All Articles

Swift guard statement

A guard statement is a way of exiting a program if a condition is not met. The basic structure looks like the following:

guard (condition we want true) else {
(statements) //return, break, etc...
}

Also called the Bouncer Pattern, it takes care of the problem before it even enters the club. Why is this helpful? It makes your code more clear and concise. The code tells the compiler that if the condition is not met, then break out of the function.

Basically, we want to check for the unwanted case early on.

To use a guard statement, you must always have an else included, as well as one of the following statements:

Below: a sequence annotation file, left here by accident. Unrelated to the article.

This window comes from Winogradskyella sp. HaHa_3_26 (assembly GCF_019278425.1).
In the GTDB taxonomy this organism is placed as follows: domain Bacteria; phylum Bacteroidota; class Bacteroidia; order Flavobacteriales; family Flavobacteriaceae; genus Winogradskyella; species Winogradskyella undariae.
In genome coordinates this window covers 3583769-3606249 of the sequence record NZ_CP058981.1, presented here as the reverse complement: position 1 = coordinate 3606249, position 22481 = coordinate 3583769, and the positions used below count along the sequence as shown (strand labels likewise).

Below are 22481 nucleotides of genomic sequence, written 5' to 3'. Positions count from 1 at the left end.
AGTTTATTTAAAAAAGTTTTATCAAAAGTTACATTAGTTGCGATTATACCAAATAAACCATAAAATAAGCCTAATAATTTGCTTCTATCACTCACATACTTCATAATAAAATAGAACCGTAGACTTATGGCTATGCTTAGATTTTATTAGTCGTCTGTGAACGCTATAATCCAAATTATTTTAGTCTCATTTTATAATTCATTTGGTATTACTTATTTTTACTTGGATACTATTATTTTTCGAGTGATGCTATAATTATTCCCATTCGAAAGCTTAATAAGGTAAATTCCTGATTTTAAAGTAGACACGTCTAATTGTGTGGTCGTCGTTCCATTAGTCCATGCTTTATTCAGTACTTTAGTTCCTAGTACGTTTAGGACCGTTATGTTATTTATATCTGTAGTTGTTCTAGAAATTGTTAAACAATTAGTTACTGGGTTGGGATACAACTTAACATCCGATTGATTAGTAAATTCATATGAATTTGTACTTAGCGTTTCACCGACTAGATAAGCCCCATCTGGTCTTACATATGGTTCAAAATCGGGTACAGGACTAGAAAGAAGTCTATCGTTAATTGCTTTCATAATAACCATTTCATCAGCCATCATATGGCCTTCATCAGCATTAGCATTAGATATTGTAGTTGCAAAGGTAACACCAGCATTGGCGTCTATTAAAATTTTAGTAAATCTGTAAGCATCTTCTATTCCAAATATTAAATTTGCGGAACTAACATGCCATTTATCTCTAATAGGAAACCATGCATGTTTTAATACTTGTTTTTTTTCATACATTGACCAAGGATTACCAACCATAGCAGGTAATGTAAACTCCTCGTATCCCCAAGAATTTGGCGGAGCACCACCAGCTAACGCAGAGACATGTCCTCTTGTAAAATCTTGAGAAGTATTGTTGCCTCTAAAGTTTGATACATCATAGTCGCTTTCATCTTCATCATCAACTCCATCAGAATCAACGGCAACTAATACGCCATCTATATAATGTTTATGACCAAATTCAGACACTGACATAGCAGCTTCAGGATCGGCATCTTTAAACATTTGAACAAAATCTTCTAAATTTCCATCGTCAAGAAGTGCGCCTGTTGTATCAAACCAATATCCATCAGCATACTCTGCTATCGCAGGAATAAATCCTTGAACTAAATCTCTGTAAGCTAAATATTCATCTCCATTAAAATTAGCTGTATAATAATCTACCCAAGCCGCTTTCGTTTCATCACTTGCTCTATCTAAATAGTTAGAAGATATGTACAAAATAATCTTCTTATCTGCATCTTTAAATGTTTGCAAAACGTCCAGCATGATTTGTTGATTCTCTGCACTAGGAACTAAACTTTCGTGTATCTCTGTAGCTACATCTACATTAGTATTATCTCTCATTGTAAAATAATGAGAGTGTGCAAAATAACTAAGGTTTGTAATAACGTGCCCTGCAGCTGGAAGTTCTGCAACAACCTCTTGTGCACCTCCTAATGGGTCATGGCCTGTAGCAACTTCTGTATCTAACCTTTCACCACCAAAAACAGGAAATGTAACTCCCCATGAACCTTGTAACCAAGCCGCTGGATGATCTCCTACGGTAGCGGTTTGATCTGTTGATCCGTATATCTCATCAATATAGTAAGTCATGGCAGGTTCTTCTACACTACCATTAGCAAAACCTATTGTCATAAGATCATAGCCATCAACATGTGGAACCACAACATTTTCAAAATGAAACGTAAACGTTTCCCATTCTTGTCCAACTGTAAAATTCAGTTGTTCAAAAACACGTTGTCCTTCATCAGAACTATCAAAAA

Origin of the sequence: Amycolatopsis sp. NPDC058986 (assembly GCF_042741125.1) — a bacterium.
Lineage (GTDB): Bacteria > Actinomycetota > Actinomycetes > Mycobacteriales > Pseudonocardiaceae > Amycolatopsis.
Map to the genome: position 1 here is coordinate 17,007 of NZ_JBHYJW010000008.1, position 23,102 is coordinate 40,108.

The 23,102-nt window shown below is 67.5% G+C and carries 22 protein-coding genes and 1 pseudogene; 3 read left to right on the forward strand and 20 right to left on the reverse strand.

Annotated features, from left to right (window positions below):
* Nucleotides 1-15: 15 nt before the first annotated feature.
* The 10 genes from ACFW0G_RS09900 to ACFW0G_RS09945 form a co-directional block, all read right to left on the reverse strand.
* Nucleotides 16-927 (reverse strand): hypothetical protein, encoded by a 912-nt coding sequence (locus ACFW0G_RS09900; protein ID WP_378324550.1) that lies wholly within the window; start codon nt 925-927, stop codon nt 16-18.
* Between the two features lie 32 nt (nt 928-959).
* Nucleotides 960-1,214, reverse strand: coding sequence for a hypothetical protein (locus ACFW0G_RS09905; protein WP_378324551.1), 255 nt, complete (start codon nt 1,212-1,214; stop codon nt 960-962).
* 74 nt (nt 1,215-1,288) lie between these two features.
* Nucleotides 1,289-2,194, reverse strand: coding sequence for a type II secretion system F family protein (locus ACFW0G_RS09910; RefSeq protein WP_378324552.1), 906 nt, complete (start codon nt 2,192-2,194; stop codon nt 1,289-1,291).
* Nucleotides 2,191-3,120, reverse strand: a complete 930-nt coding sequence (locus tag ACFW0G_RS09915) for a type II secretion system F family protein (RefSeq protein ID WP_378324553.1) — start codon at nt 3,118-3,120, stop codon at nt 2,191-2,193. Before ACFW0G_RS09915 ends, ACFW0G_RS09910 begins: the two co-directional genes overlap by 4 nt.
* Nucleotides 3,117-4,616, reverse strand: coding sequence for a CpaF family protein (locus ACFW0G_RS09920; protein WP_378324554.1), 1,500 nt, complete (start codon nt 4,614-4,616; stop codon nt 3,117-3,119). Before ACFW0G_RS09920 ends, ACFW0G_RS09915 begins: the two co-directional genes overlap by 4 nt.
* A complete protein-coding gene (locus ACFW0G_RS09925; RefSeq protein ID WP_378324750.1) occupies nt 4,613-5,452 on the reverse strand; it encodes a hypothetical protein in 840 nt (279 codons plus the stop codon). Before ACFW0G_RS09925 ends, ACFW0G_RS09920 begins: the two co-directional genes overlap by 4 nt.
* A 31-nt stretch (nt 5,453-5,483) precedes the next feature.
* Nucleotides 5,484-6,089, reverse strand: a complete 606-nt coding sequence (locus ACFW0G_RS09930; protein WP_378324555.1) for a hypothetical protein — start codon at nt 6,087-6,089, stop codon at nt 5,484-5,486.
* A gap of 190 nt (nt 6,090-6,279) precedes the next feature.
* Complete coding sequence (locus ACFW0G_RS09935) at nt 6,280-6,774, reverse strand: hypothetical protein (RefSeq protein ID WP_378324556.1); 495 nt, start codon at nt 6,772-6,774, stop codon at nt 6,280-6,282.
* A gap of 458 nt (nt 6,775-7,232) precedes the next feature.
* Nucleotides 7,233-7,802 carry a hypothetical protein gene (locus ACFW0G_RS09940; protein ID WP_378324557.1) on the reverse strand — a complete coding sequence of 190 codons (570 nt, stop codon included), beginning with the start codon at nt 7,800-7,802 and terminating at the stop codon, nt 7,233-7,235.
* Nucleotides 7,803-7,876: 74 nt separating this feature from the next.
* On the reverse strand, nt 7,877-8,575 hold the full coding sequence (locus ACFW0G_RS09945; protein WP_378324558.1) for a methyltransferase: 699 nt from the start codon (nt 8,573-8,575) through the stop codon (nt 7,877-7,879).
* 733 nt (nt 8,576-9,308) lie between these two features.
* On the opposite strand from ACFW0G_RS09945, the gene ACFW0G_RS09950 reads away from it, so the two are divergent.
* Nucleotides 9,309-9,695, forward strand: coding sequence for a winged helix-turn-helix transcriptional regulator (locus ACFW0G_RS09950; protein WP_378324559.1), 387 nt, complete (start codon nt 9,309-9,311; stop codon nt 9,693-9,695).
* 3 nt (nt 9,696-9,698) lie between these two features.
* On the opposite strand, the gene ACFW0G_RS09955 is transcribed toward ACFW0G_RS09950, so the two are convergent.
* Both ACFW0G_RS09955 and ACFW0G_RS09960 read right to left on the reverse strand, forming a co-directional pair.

• return
  • break
  • throw
  • continue

Let’s look at some examples below.

Example 1:

func ageGuard (age: Int) {
    guard age >= 21 else {
        print("You are under 21, so you may not order alcohol.")
        return
    }
    print("You're 21 or over! You may order alcohol.")
}

Example 2 (with an optional):

func ageGuardOptional (age: Int?) {
    guard let age = age, age >= 21 else {
        print("You are under 21, so you may not order alcohol.")
        return
    }

    print("Since you are 21 or older, you may drink alcohol.")
}
 
ageGuardOptional(age: 23) //will print "Since you are 21 or older, you may drink alcohol."
ageGuardOptional(age: 20) //will print "You are under 21, so you may not order alcohol."